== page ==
Parliament paper compares FP5 and FP6

July 10, 2002

Brussels, 09 July 2002

The European Parliament has published a working paper, written by the University of Oviedo foundation, Spain, comparing the Fifth and Sixth Framework programmes and raising areas for future discussion.

The analysis focuses on the legal, technical and policy aspects of the new framework programme. The paper highlights that most changes to the structure of the Framework programme have been made to aid the establishment of the European research area (ERA), which has, 'in the space of just over a year, [...] become the reference framework for research policy issues in Europe.'

In terms of structure, rather than being divided into direct and indirect thematic and horizontal actions, as was the case in FP5, FP6 consists of three interdependent targets which seek to integrate, structure and strengthen the foundations of a European research area.

The legal basis of the Sixth Framework programme (FP6) does not differ greatly from that of Fifth Framework programme (FP5), according to the working paper. 'It is clear, however, that in the new programme certain articles are given unprecedented scope and importance,' claim the authors, picking out Article 169 (which provides a legal basis for cooperation between the Member States and the EU) as one such article. Article 169 'fills a gap in the previous framework programmes,' says the paper.

The structure of European research has moved from both vertical and horizontal in FP5 to circular in FP6, 'grouping all the actors, themes and activities together within the same perimeter,' states the paper. One reason for this is the different criteria defining the Framework programmes, says the paper. While FP5 was defined by criteria related to the Community added value and subsidiarity principle, social objectives, economic development and scientific and technological prospects, FP6 is defined by a different set of principles. FP6 focuses on research with a more structuring effect on the research activities conducted in Europe, with greater coordination of national, regional and European initiatives, simplifying and streamlining the implementation arrangements, decentralised procedures and concentrating on a selected number of priority research areas in which EU action can add the greatest possible value.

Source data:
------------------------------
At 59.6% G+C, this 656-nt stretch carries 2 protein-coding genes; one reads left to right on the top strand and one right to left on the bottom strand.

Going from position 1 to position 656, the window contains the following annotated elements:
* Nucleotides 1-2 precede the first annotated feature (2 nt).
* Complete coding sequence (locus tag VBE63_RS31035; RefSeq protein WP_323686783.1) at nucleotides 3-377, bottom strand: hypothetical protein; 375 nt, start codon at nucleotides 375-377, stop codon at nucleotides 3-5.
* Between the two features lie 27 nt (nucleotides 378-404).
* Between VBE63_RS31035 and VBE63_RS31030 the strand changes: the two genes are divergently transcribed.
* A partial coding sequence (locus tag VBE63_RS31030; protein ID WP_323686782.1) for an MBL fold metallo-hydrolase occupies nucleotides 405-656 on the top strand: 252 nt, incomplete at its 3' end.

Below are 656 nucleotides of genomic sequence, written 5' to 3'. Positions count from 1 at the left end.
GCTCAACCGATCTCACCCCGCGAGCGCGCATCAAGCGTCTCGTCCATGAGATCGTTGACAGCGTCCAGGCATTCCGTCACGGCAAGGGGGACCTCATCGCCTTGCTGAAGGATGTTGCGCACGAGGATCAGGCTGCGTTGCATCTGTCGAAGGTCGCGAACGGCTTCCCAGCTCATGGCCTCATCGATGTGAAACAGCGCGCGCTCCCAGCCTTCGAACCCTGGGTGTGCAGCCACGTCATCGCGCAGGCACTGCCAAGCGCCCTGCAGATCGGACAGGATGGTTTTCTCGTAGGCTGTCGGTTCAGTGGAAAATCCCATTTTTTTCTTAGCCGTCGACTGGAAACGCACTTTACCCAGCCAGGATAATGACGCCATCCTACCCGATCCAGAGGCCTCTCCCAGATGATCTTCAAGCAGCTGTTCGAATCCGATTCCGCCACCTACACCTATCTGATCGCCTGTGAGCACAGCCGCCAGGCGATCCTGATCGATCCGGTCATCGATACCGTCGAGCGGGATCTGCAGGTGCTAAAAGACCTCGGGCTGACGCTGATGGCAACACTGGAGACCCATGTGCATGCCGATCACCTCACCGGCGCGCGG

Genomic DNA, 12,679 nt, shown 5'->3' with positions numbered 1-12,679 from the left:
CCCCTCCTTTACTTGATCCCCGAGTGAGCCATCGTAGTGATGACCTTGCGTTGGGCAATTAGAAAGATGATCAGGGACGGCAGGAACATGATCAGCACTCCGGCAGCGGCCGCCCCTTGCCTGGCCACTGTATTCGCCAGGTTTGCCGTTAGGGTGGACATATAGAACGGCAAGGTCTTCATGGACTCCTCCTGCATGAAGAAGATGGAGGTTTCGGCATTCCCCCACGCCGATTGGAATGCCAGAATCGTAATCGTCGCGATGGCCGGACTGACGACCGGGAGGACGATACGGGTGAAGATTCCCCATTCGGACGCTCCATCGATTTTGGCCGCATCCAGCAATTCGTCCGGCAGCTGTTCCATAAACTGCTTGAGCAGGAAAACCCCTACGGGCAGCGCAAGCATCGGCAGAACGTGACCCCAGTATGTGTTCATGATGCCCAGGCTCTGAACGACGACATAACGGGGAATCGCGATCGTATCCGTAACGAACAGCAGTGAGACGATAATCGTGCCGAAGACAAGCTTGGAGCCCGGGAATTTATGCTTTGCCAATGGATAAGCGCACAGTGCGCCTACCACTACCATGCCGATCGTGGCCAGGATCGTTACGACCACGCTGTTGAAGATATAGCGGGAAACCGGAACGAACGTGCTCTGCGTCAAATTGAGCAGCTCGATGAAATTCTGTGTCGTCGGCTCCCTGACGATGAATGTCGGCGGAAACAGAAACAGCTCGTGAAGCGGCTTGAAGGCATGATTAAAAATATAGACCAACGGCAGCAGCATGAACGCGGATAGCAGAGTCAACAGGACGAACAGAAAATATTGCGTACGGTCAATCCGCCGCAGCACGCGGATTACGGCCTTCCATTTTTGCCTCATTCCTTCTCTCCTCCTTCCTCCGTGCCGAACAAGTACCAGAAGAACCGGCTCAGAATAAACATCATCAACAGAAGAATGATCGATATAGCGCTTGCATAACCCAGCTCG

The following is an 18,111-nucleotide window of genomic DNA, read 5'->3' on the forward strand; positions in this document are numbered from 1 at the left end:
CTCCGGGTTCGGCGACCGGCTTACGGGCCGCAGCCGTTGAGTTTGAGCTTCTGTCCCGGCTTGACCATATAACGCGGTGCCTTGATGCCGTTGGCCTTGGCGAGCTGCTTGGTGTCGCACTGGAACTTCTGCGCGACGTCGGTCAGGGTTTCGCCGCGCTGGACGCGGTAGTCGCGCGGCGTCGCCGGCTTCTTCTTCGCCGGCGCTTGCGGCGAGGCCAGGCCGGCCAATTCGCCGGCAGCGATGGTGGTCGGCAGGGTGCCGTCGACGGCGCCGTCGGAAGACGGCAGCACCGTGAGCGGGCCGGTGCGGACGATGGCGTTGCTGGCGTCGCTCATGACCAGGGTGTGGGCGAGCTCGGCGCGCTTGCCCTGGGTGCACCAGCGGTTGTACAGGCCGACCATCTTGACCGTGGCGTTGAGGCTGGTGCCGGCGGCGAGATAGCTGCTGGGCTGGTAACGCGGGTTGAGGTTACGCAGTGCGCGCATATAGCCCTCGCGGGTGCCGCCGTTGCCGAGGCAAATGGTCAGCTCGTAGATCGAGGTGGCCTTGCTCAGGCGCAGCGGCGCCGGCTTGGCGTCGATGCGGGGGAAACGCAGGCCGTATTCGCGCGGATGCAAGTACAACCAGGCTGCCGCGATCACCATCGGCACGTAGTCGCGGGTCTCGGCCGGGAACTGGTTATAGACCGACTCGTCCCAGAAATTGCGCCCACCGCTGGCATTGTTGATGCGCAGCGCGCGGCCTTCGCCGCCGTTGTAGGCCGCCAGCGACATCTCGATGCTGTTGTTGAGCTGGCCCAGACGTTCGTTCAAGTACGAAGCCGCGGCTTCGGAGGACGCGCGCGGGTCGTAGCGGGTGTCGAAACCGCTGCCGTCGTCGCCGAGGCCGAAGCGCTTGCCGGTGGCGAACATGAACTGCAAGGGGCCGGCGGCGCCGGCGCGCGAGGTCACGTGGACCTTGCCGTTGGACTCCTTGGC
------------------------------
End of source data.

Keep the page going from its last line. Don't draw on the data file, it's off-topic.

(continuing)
The priority areas for research have also altered in the next Framework programme. A number of areas which were key actions in FP5 become priority thematic areas in FP6, such as 'genomics and biotechnology for health', 'nanotechnology, intelligent materials and new production processes', 'aeronautics and space' and 'food safety and health risks'.

FP6 will also operate on the basis a set of new instruments. Financial contributions will be made by the Commission towards networks of excellence, integrated projects, national programmes carried out jointly and activities carried out in order to anticipate the EU's scientific and technological needs, including specific research activities for SMEs (small and medium sized enterprises) and specific international cooperation activities.

For the second specific programme, 'structuring the ERA', the Commission will also make financial contributions towards activities promoting interaction between research and innovation, activities for the development of human resources and increased mobility, activities in support of research infrastructures and activities promoting the development of harmonious relations between science and society.

The paper raises a number of areas for discussion. The authors question the grouping together of the seven research priority areas in a single programme and the discontinuation of some research areas, such as oceanography, biomedicine, sustainable agriculture and the conservation of European cultural heritage. The paper also states that 'the continuous changing of priorities also prevents the consolidation of research groups, created on conclusion of the previous Framework programme.'

The report also asks whether the ERA is a means or an end, how Member States can become involved in creating the ERA and what will be the next stage in the development of the ERA, assuming that the ERA will be created in several stages. What are the networks and mechanisms that would allow optimum and effective communication between the different actors of the ERA, the authors would also like to know. Finally, the paper questions how it is possible to guarantee an equitable division of the benefits of the actions envisages in FP6 among all EU Member States and beneficiaries.

To see the full report, please consult the following web address: df/stoa107_en.pdf

CORDIS RTD-NEWS/© European Communities, 2001

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